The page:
I've written myself into a corner on this one.  The character doesn't follow the tropes, but if I tell you that, it gives the whole game away.  His trope attributes are all vital to the story.  There's simply no way to change this character without ruining the story--and no way to introduce him without turning off jaded literary agents.  He is what he is.

But knowing is half the battle.

I spent the last decade wondering why I couldn't get the beginning right, no matter what I did.  Now I'm able to zero in on the root of the problem.  I might never be able to fully 'fix' it, or make it palatable to a jaded reader who expects the worst ... but I can treat the symptoms.  I finally have the correct diagnosis.  After so many years of wondering why the first chapters never worked magic on readers while the rest of the book did, this is a huge relief.

I wanted to start querying agents in March.  Now it looks like it will be September or later.  I wish it hadn't taken me a decade of start+stop frustration to figure out the root of this problem.  But, as the slaves in my series say, knowledge is worth a bit of pain.

My treatment plan is as follows:

1) Add a prologue from the point of view of the only person on Earth who knows that the main character is not what he appears to be.  Prologues are out of vogue and this is a minor antagonist, but it seems necessary, given the problem.  Her POV can explain quite a lot.

I wanted to let the reader discover the main character's true nature along with him ... but a jaded reader assumes they already know the main character's true nature.  This prologue will give them a more accurate estimation.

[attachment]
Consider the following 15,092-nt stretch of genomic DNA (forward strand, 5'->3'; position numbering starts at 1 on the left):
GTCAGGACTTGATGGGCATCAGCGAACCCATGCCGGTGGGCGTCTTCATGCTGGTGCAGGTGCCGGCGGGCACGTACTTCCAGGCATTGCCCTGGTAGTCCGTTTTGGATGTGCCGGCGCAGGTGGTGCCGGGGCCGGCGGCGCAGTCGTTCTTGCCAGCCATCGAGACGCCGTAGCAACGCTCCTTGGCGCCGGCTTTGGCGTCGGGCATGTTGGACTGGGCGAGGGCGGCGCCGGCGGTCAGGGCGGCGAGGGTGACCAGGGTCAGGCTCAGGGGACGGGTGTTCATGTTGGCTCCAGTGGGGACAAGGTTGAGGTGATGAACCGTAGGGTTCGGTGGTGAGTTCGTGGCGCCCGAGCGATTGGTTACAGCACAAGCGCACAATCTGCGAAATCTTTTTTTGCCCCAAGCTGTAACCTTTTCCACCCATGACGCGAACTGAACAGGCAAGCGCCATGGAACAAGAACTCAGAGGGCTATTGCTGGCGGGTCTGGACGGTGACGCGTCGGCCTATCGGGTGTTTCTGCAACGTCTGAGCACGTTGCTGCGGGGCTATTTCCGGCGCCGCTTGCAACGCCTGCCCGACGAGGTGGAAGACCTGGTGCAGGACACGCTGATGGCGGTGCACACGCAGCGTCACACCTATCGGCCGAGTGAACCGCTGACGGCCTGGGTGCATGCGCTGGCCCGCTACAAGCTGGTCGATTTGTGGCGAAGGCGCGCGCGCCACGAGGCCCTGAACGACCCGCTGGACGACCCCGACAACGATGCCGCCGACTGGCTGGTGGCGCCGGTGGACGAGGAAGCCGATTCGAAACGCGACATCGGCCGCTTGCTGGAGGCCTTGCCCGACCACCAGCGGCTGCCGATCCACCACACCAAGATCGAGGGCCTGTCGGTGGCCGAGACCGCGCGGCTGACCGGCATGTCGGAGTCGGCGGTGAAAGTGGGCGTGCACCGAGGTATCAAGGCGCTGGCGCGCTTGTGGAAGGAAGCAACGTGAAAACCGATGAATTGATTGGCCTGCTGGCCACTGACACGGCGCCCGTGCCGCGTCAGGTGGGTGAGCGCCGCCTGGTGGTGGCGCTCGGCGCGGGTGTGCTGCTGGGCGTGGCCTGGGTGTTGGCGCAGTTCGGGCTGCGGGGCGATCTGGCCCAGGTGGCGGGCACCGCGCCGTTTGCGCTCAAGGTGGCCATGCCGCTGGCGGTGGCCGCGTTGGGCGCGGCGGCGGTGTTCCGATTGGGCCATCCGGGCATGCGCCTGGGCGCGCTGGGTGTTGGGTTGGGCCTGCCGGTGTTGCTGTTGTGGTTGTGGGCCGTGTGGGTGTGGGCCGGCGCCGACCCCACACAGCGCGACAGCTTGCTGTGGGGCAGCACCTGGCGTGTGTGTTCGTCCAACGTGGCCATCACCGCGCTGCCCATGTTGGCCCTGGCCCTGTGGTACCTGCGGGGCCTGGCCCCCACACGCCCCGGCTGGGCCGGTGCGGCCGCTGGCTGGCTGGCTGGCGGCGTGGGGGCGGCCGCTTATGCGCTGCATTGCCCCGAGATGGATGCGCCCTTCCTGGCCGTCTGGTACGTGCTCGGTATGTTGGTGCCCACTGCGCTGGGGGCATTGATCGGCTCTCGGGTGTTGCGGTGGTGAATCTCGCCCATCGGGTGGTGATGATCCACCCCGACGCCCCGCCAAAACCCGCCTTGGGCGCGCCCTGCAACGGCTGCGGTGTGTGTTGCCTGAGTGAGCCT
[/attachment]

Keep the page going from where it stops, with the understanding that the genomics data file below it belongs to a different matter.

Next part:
2) Have a character comment on one of the tropes.  This proves that I didn't include the trait subconsciously or out of ignorance.

3) Make everything else in the first chapters as un-trope-like as possible.  I'm focusing on having other characters act in unexpected-yet-still-believable ways.

4) Re-purpose my query letter to emphasize the main character's failure to save the day.  This is extremely tricky, since query letters are supposed to making the main character sound heroic.  I need to make him sound heroic, yet emphasize the fact that he's not the hero they expect.  Urrrrgh.

Here's my August 2014 query pitch:
Thomas never lets anyone take advantage of him.  As a 12-year-old with spinal muscular atrophy, he relies on caretakers ... yet dominates adults because he knows their secrets.  No one else has his powers.  Or so it seems.  
When other telepaths invade Thomas's mind, ripping into his embarrassing secrets and peering through his eyes, he's amazed that his powers are commonplace.  Trillions of telepaths like him rule the galaxy.  They transport Thomas to an alien metropolis where his most indulgent fantasies are actualized through advanced technology.  Here Thomas is normal--but everyone who isn't a telepath gets brutally enslaved.  Elite telepaths will kill Thomas in a nanosecond if he aids slaves such as his foster family and friends.  Or if he reverts to 'savage' emotions, such as compassion.  Unable to outwit or deceive his brethren, Thomas begins to suppress his emotions and give up.  
His desperate friends must prove that slaves are superior to the master race of telepaths.  They must convince Thomas to challenge his own conceits ... before he becomes just another brilliant, depraved slave-master.  The freedom of the universe is at stake.